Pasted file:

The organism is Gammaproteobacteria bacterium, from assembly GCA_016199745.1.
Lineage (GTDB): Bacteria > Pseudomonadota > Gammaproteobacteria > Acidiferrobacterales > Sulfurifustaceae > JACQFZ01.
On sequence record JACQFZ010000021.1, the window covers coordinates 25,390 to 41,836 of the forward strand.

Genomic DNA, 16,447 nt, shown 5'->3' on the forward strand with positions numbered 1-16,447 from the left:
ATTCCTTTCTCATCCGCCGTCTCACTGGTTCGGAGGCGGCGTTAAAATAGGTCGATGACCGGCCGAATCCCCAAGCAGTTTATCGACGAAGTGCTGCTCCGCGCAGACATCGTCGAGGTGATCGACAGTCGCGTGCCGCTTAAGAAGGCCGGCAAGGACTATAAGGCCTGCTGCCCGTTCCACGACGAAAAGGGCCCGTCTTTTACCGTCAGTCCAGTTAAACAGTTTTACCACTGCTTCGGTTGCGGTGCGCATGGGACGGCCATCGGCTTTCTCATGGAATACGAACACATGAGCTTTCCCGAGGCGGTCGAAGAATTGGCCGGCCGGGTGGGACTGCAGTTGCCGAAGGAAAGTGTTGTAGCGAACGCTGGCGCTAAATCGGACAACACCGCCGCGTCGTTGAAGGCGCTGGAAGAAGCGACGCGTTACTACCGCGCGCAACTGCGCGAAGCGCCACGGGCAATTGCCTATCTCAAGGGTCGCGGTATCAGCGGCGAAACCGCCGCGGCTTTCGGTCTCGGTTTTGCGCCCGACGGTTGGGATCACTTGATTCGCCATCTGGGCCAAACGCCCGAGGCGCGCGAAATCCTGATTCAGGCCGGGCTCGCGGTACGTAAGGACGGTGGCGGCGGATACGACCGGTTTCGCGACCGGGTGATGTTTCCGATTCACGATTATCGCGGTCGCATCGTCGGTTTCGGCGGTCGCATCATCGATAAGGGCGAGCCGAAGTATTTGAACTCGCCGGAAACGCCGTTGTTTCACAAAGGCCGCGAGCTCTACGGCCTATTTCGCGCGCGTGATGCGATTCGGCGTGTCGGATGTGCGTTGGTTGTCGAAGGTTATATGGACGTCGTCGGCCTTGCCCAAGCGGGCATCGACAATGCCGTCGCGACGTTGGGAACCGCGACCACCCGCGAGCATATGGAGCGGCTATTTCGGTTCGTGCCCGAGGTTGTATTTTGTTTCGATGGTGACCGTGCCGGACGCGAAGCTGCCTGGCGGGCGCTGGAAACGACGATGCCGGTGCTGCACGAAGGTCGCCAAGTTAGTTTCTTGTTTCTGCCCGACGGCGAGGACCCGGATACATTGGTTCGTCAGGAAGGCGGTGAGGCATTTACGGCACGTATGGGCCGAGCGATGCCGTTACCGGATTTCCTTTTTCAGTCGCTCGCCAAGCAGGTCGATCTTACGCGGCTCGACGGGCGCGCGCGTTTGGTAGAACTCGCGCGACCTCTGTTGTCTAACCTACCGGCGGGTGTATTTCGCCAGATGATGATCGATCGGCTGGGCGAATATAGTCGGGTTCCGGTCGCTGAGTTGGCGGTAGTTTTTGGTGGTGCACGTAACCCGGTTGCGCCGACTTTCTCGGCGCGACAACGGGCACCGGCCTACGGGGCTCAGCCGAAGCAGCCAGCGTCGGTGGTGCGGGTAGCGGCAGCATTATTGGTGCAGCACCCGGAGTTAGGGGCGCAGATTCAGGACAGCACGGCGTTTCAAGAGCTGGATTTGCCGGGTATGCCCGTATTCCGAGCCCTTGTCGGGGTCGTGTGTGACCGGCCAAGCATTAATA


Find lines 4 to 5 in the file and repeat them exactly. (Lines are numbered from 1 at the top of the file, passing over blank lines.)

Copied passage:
Genomic DNA, 16,447 nt, shown 5'->3' on the forward strand with positions numbered 1-16,447 from the left:
ATTCCTTTCTCATCCGCCGTCTCACTGGTTCGGAGGCGGCGTTAAAATAGGTCGATGACCGGCCGAATCCCCAAGCAGTTTATCGACGAAGTGCTGCTCCGCGCAGACATCGTCGAGGTGATCGACAGTCGCGTGCCGCTTAAGAAGGCCGGCAAGGACTATAAGGCCTGCTGCCCGTTCCACGACGAAAAGGGCCCGTCTTTTACCGTCAGTCCAGTTAAACAGTTTTACCACTGCTTCGGTTGCGGTGCGCATGGGACGGCCATCGGCTTTCTCATGGAATACGAACACATGAGCTTTCCCGAGGCGGTCGAAGAATTGGCCGGCCGGGTGGGACTGCAGTTGCCGAAGGAAAGTGTTGTAGCGAACGCTGGCGCTAAATCGGACAACACCGCCGCGTCGTTGAAGGCGCTGGAAGAAGCGACGCGTTACTACCGCGCGCAACTGCGCGAAGCGCCACGGGCAATTGCCTATCTCAAGGGTCGCGGTATCAGCGGCGAAACCGCCGCGGCTTTCGGTCTCGGTTTTGCGCCCGACGGTTGGGATCACTTGATTCGCCATCTGGGCCAAACGCCCGAGGCGCGCGAAATCCTGATTCAGGCCGGGCTCGCGGTACGTAAGGACGGTGGCGGCGGATACGACCGGTTTCGCGACCGGGTGATGTTTCCGATTCACGATTATCGCGGTCGCATCGTCGGTTTCGGCGGTCGCATCATCGATAAGGGCGAGCCGAAGTATTTGAACTCGCCGGAAACGCCGTTGTTTCACAAAGGCCGCGAGCTCTACGGCCTATTTCGCGCGCGTGATGCGATTCGGCGTGTCGGATGTGCGTTGGTTGTCGAAGGTTATATGGACGTCGTCGGCCTTGCCCAAGCGGGCATCGACAATGCCGTCGCGACGTTGGGAACCGCGACCACCCGCGAGCATATGGAGCGGCTATTTCGGTTCGTGCCCGAGGTTGTATTTTGTTTCGATGGTGACCGTGCCGGACGCGAAGCTGCCTGGCGGGCGCTGGAAACGACGATGCCGGTGCTGCACGAAGGTCGCCAAGTTAGTTTCTTGTTTCTGCCCGACGGCGAGGACCCGGATACATTGGTTCGTCAGGAAGGCGGTGAGGCATTTACGGCACGTATGGGCCGAGCGATGCCGTTACCGGATTTCCTTTTTCAGTCGCTCGCCAAGCAGGTCGATCTTACGCGGCTCGACGGGCGCGCGCGTTTGGTAGAACTCGCGCGACCTCTGTTGTCTAACCTACCGGCGGGTGTATTTCGCCAGATGATGATCGATCGGCTGGGCGAATATAGTCGGGTTCCGGTCGCTGAGTTGGCGGTAGTTTTTGGTGGTGCACGTAACCCGGTTGCGCCGACTTTCTCGGCGCGACAACGGGCACCGGCCTACGGGGCTCAGCCGAAGCAGCCAGCGTCGGTGGTGCGGGTAGCGGCAGCATTATTGGTGCAGCACCCGGAGTTAGGGGCGCAGATTCAGGACAGCACGGCGTTTCAAGAGCTGGATTTGCCGGGTATGCCCGTATTCCGAGCCCTTGTCGGGGTCGTGTGTGACCGGCCAAGCATTAATA